The first time I went mountain biking was in Moab, Utah, and I hated it. Moab Utah is Mecca for mountain bikers. People comes from all over the world to do Slickrock Bike Trail, Captain Ahab, and the Whole Enchilada. I had gone to Moab with some of my coworkers from Colorado, and we didn’t do any of those trails. What we did instead was ride at the side of dirt roads so we could get covered in dirt as cars pulling trailers drove past. It was one of the worst experiences of my life.
The last time I had ridden a bike before that trip had been when I had comfortably fit on my Schwinn Red Flyer. When I went to Moab, I didn’t have a good bike or the right equipment. I rented a hardtail mountain bike, and off we went.
The temperature was in the upper 90’s and we rode at the side of various dirt roads in the middle of the day so the sun cooked us. Sitting perched on my bike, I felt like a slow-roasted rotisserie chicken. I didn’t have gloves, I didn’t have bike shorts, and the seat felt like it was going to cut me in half. My hands ached from gripping the handlebars. Worst of all, I came back to the hotel covered in dirt and looking and feeling like I had worked a construction job without getting paid. Everyone else had had a blast. I told them they were nuts as I spat out dirt.
The next day I turned my bike back into the rental company and not so politely told everyone that, while they went “mountain biking,” I would go 4-wheeling in my SUV. As they pedaled at the side of the dirt road, I raced past in air-conditioned comfort, honking while making sure they literally ate my dust. I swore never to go mountain biking again.
A Second Chance
In the fall following my trip to Moab, my wife started her junior year at Arizona State University. She got tired of walking to class so she bought a mountain bike to get around. She enjoyed it so she decided to go biking on some of the nearby trails. Arizona is a great place to mountain bike if you are stupid enough to do so. You can ride year-round without having to deal with snow or rain, and there are literally hundreds of miserable trails to ride within a half hour of Phoenix. She bought a book on the different trails and set off. Her first ride was on Desert Classic at South Mountain. She loved it and told me how much fun she’d had. I sneered at her and told her she was delusional.
She did other trails from the book and, after a few months, asked me to join her. I told her no. She kept badgering me about it and after a while I grudgingly gave in, mostly because I wanted to show her how I was right and she was wrong and how she must be doing something incorrectly to be having so much fun.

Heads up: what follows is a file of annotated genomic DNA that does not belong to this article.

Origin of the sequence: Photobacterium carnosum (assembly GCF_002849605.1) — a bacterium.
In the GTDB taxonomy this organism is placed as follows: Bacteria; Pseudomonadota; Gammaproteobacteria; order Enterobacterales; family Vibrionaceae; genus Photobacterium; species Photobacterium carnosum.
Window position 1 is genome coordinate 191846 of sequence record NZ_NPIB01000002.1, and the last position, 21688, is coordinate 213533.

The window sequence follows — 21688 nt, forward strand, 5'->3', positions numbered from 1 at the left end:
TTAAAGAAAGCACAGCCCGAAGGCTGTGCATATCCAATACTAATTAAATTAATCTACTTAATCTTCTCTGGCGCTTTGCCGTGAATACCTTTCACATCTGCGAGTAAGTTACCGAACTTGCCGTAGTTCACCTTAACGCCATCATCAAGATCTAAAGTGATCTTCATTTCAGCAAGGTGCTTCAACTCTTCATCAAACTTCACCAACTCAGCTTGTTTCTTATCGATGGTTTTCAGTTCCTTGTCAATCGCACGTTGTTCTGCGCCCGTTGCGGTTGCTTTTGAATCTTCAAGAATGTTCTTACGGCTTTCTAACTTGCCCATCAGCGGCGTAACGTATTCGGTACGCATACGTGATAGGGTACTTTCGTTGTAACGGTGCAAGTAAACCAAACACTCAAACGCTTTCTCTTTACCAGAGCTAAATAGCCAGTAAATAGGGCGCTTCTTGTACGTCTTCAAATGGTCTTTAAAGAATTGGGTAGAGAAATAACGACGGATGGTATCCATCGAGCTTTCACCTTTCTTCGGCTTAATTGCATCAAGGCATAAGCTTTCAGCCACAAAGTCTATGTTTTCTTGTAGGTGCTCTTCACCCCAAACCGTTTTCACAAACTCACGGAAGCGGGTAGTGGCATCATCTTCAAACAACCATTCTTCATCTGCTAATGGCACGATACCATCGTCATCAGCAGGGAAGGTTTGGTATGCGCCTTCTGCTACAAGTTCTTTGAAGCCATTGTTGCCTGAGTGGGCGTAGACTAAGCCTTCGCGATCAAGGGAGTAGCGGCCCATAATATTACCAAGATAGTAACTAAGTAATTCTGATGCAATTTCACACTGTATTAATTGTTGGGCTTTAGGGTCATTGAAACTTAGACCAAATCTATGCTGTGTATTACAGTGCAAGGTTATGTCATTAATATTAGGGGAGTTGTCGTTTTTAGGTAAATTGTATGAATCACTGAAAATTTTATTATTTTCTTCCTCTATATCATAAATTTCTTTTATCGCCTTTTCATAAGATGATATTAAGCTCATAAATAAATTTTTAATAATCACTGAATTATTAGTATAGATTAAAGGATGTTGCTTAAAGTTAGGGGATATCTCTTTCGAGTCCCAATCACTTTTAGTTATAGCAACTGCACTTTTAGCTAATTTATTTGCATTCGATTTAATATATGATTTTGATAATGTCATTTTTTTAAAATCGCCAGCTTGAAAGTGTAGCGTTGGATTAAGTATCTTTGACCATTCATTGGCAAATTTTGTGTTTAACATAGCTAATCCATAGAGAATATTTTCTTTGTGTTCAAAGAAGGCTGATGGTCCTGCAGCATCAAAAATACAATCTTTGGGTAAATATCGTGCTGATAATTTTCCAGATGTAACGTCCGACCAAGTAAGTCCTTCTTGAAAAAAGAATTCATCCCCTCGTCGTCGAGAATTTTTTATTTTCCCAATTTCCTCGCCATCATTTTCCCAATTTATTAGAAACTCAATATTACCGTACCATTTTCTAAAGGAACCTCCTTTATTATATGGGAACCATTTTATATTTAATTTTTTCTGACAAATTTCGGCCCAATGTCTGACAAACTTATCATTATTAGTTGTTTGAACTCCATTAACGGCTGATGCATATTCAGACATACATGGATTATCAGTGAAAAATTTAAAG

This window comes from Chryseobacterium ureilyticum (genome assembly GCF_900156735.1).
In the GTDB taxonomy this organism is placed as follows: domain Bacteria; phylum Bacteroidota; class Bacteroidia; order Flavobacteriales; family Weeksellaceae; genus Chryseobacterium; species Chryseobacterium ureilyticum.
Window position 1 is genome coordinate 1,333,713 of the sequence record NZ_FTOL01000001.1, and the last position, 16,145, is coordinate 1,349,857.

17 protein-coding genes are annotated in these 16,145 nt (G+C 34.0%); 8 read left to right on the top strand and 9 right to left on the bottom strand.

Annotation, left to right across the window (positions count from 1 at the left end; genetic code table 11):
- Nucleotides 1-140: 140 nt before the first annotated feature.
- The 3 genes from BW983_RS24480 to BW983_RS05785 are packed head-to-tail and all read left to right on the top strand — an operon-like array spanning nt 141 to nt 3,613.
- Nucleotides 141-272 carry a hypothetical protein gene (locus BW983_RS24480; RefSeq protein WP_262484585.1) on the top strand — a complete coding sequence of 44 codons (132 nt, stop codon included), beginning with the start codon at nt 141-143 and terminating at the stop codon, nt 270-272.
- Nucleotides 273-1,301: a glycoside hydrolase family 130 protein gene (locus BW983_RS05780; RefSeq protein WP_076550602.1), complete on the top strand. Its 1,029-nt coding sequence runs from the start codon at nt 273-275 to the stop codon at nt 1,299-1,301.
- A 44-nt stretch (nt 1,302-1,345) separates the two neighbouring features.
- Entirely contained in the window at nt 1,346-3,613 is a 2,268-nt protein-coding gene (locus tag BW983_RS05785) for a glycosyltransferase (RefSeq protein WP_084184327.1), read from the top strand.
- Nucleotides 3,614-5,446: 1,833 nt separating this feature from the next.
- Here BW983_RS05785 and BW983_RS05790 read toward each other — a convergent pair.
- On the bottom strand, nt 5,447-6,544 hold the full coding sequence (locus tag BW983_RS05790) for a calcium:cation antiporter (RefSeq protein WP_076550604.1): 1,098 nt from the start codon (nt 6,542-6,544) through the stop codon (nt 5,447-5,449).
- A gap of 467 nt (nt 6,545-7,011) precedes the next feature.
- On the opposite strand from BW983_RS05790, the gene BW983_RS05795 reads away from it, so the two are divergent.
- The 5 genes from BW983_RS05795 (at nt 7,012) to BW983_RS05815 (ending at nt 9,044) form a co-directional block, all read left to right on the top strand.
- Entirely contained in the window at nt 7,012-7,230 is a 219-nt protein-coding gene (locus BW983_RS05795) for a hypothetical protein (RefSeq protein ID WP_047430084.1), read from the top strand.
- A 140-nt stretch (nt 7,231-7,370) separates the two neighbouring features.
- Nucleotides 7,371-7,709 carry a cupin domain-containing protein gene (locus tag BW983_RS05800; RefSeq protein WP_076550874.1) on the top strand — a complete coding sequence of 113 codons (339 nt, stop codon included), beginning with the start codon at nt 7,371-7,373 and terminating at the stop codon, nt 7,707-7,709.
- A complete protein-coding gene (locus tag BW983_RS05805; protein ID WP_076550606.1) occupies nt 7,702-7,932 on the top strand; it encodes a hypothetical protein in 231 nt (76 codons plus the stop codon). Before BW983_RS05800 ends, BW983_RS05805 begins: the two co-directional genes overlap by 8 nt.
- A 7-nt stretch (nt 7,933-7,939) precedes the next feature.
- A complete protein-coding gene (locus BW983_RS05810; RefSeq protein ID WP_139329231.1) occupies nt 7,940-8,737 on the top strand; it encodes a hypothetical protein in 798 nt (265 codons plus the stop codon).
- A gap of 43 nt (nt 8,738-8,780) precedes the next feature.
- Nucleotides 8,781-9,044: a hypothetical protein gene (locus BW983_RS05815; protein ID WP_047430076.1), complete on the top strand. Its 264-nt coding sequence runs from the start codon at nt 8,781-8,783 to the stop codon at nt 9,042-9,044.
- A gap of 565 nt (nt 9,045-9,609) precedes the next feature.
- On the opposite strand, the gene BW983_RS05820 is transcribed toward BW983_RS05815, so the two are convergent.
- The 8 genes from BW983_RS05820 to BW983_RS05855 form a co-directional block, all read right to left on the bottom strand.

She took me to a bike shop, and I marched in with my list of complaints. I walked out with a full suspension bike, padded bike shorts, padded gloves, and a gel saddle. We loaded up our bikes and went to Hawe’s Loop. The ride was a revelation.
The Ride Was a Revelation
The trail was narrow, twisty singletrack that snaked over multiple mountains as it made its way down to the Bush Highway. There were no cars to dodge. The bike’s full suspension soaked up the rocks, and I didn’t get covered in dirt. It was also the middle of winter in Phoenix so the weather was absolutely perfect. We finished the ride and she asked me if I’d had fun. I admitted that I had. She asked me if I wanted to do it again. I said I did.
Over the next six months, we rode almost every day. During the week she would pick me up from work, and we would go riding. On weekends, we would ride one day and rock climb the next. Sometimes, we did both. We slowly worked our way through her book, and eventually made plans to pilgrimage to Moab. I called my coworkers in Colorado, and we all met in Moab for a three-day weekend.
Back to Moab
We rode Slickrock Bike Trail. Slickrock is a nine-mile roller coaster that winds its way up and down and across a highly eroded sandstone plateau. The ascents will humble even the best of mountain bikers, and the descents leave you questioning your sanity. About a mile from the parking lot, we came upon a pool of blood where someone had crashed and bled. The complaints soon started, and only my ex and I did the entire trail. Everyone else turned back to ride the familiar dirt roads.
It was the last time I ever rode with them.
Mountain Biking Has Been a Constant
In the twenty years since that trip, I have worked at four different companies, been spun off, acquired, outsourced, insourced, been married twice, had three kids, and owned four different houses. I have bought six different mountain bikes and ridden, and bled, on some of the most technical trails in the world. I have come face-to-face with bobcats, been divebombed by hawks, hissed at by Gila monsters, stayed away from rattlesnakes, and been spotlighted by police helicopters for riding at night.
Most of my rides are on black diamond trails, some with warning signs and most without. Hikers stare in astonishment as I ride up the mountains through rocks and then turn around and fly back down as gravity tries its best to kill me.
People ask me all the time why I ride. It is difficult, dangerous, expensive, and frequently life-threatening. On cold winter mornings it would be easier to stay in bed, and in the middle of the Phoenix summer when the temperature is only slightly less hot than the surface of the sun, I ask myself if I am crazy.
But when I am in the zone and hitting my lines and going up and down routes I have never done before, I am reminded that mountain biking, like most things in life, isn’t about the destination but the journey.
And that journey is done best on two wheels.